Baltimore has been site of many national political conventions
By By Frederick N. Rasmussen and The Baltimore Sun
Aug 02, 2012 | 7:08 PM
With the presidential convention season upon us, political and campaign junkies will most likely find Stan Haynes' recently published book, "The First American Political Conventions: Transforming Presidential Nominations, 1832-1872," a fascinating and entertaining look at the way these quadrennial gatherings used to be — before primaries and caucuses took all the drama and fun out of them.
The years covered by Haynes, a Semmes, Bowen & Semmes attorney and Ellicott City resident, marked a critical time in the nation, with issues that included the Panic of 1837, slavery, the Civil War and Reconstruction.
It is a little-known fact that in the history of the Republic, no other American city has hosted more of these conventions than Baltimore — 20 in all, with the latest last month when the Green Party's Jill Stein beat out actress Roseanne Barr.
Seventeen men have been nominated for the presidency in Baltimore, and six of them were elected. The first of these six was Andrew Jackson, a Democrat nominated in 1832. The last president to be nominated in the city was Woodrow Wilson, also a Democrat, during a convention held in 1912 at the 5th Regiment Armory.
Easy accessibility to railroads, steamship lines and turnpikes helped make Baltimore an attractive convention destination.
The city's hotels were also a selling point, Haynes writes. Two of the Baltimore's most famous hotels — Barnum's City Hotel, the Ritz of its day, and the Eutaw House — were favored by New York delegations.
Other hotels jammed by delegates, party operatives, nominees, reporters and hangers-on included Guy's; the General Wayne Inn; Gilmor House; and two from the Revolutionary War era, the Indian Queen Hotel and the Old Fountain Inn, whose register was signed by George Washington.
Baltimore hotels were also noted for their ample Maryland gastronomy, serving up steaming tureens of terrapin stew, canvasback ducks, oysters and other seafood drawn from the bay.
The city offered spacious meeting halls such as the Athenaeum — site of the first three presidential nominating conventions in American history — Fourth Presbyterian Church, and the Universalist Church.
Other sites were the Odd Fellows Hall, the old Maryland Institute, Front Street Theatre, First Presbyterian Church, Calvert Hall and Ford's Grand Opera House, which was demolished in the 1960s.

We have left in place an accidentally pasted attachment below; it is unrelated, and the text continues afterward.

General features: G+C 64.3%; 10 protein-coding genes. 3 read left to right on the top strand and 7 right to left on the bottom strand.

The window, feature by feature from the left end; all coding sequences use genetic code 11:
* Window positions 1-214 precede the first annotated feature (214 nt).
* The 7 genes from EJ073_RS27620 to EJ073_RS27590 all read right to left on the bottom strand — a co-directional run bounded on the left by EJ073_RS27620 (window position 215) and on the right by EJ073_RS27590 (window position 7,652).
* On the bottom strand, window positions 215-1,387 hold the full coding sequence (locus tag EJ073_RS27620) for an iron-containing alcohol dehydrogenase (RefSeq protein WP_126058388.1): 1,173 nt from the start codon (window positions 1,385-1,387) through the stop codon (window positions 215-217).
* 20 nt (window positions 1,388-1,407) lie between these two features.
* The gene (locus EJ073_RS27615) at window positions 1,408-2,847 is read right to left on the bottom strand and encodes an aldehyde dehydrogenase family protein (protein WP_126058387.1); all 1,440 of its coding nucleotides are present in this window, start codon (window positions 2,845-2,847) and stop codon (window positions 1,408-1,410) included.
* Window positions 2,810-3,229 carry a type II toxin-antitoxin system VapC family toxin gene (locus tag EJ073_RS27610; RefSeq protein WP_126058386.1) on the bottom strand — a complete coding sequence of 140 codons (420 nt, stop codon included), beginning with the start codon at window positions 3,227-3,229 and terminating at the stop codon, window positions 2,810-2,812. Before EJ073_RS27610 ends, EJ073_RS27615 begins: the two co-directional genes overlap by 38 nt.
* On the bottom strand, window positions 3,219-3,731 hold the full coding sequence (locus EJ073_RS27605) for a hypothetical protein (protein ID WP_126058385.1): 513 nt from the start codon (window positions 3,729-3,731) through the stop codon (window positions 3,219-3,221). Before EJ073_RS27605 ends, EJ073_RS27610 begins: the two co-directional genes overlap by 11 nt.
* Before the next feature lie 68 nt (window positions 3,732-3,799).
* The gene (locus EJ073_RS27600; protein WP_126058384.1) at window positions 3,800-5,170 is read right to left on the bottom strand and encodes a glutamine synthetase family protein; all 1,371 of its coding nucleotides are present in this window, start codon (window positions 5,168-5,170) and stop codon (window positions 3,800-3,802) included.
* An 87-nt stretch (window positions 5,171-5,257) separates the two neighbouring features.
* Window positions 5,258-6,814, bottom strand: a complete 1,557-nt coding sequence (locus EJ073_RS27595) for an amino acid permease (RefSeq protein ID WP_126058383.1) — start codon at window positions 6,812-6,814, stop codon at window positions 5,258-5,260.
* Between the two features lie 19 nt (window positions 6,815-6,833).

The Battle Monument on Calvert Street was the setting for numerous political rallies that were held in the evening under gaslight. And the Washington Monument drew conventioneers, many of whom became easy targets of pickpockets who roamed the streets plying their illegal trade.
Haynes writes that there was "great oratory and not-so great oratory. Unwise rules came to be adopted, which later came to be honored as precedent. The conventions at times demonstrated compromise for sake of country and party, but also had their share of political dirty tricks and double-crossing."
You have to be at least 50 years old to remember when conventions were filled with intrigue as delegates and political operatives gathered to select their party's nominee while Americans stayed up late watching TV or listening to radios for coverage of the events.
There were floor fights over rules and, especially in the 1960s, over seating of delegations from the South. Much of the work, political brokering and party planks were hammered out on unmade beds in smoky hotel rooms over tumblers of scotch and bourbon.
Nothing was assured, unlike today, when the annual convention rite is no more than a coronation of the candidate, who arrives worry-free, having already sewn up the nomination and necessary votes in primaries and caucuses.
Gone forever are the marathon broadcasts of Walter Cronkite, Eric Sevareid, Chet Huntley and David Brinkley, from glass boxes overlooking the convention hall. Others reported from the floor, wearing headsets and antennas that made them look as though they had landed from Mars.
Gone is the nail-biting delegate count and the whoop heard around the world when finally the nominee crosses over and it's official. Gone is the midnight or 2 a.m. nominee acceptance speech to a nation largely in bed, because a prime-time address now reigns supreme.
Haynes writes of earlier conventions: "There was action, drama and conflict."
Next week: A look at several of the Baltimore conventions.